My very own museum…some would say I have my very own museum, it’s called my house but it’s so full of junk it’s hard to move around little-lone see any exhibits. And then there’s the dusting, do you know how I hate dusting? I was very pleased when we moved into our new house that it was not on a main road and so does not collect the dust like the old house use to. And then there’s cost, the rarity of some of these items and then exhibits are not worth a great deal unless they have context so then I’d need all the research, study guides, trained researchers, catalogues, indexes and glossy coffee table books to go with each exhibit.
Alanwatts1 may have found the solution to my museum dreams…a virtual museum! What! People have virtual lives, pets, adventures, clothes, cars… why couldn’t I have a virtual museum? Beside the relative affordability, the dust free environment and the benefit of not cluttering up my home with….the most excellent of stuff, no museum is left missing exhibits, in fact we can all have a Mona Lisa in our museum and the Louvre never know!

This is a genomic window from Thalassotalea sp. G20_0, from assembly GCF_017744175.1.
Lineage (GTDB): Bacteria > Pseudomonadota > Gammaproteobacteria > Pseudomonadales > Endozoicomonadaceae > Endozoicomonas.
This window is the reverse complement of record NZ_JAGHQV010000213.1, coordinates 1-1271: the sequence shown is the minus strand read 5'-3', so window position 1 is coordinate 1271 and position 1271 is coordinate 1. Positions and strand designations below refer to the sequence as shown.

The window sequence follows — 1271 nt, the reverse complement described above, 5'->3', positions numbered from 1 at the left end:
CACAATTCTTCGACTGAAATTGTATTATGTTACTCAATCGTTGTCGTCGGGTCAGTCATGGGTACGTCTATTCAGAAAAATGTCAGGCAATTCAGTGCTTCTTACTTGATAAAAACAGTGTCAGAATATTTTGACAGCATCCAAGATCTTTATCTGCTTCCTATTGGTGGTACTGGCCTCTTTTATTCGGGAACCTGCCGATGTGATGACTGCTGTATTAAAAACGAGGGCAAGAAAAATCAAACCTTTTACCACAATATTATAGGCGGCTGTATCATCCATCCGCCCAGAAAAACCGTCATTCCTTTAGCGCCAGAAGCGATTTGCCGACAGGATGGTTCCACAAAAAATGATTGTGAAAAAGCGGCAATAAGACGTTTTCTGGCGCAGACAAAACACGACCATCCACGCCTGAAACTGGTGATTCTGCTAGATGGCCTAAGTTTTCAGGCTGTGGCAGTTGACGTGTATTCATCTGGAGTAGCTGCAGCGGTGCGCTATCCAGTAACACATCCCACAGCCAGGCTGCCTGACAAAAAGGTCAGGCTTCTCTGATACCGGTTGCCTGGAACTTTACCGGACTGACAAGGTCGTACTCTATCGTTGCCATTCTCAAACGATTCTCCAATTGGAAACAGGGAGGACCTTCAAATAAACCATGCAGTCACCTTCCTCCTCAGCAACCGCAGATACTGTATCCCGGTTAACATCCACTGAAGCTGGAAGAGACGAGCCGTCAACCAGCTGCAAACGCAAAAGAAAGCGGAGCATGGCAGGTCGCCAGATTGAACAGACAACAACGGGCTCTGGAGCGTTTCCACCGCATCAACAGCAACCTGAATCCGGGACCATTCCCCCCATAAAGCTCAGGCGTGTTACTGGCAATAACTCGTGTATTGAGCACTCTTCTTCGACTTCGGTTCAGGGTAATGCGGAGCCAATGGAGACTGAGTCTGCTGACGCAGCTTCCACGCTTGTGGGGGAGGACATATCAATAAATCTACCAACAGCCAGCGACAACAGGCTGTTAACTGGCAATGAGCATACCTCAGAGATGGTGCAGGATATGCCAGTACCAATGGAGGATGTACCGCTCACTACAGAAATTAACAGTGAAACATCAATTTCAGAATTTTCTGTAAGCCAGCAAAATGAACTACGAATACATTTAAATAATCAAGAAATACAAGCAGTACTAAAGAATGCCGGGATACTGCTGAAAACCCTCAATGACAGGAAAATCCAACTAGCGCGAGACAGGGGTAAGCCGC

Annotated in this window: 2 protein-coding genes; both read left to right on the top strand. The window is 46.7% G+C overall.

Alanwatts1 challenges us to think of the 10 things you’d want in your virtual museum if you could have anything that is currently on exhibit or in storage anywhere in the world’s museums. I would think you could have anything in the world (Chrysler Building in New York City would suit me) or possibly was in the world (Alexandrian Lighthouse? A living dinosaur for kids rides and scenic tours of my museum?) could be in a virtual museum, but I’ll try to keep it to just the stuff I KNOW exists in museums.
1. The Southern Cross: Three Wright engined Fokker monoplane that was flown and owned by Sir Charles Kingsford-Smith. She worked hard in her long distance record breaker. She was one of the most famous planes of her time at a time when pilots and their planes were superstars. In the Southern Cross Sir Charles Kingsford-Smith she showed that Australia didn’t have stay in isolation from the rest of the world, particularly the rest of the Empire. She a symbol of the between war years when Australian’s were having an impact in the most exciting and technologically advanced industry there was, aviation.
Interested? I can recommend Charles Kingsford-Smith and those magnificent men by Peter FitzSimons.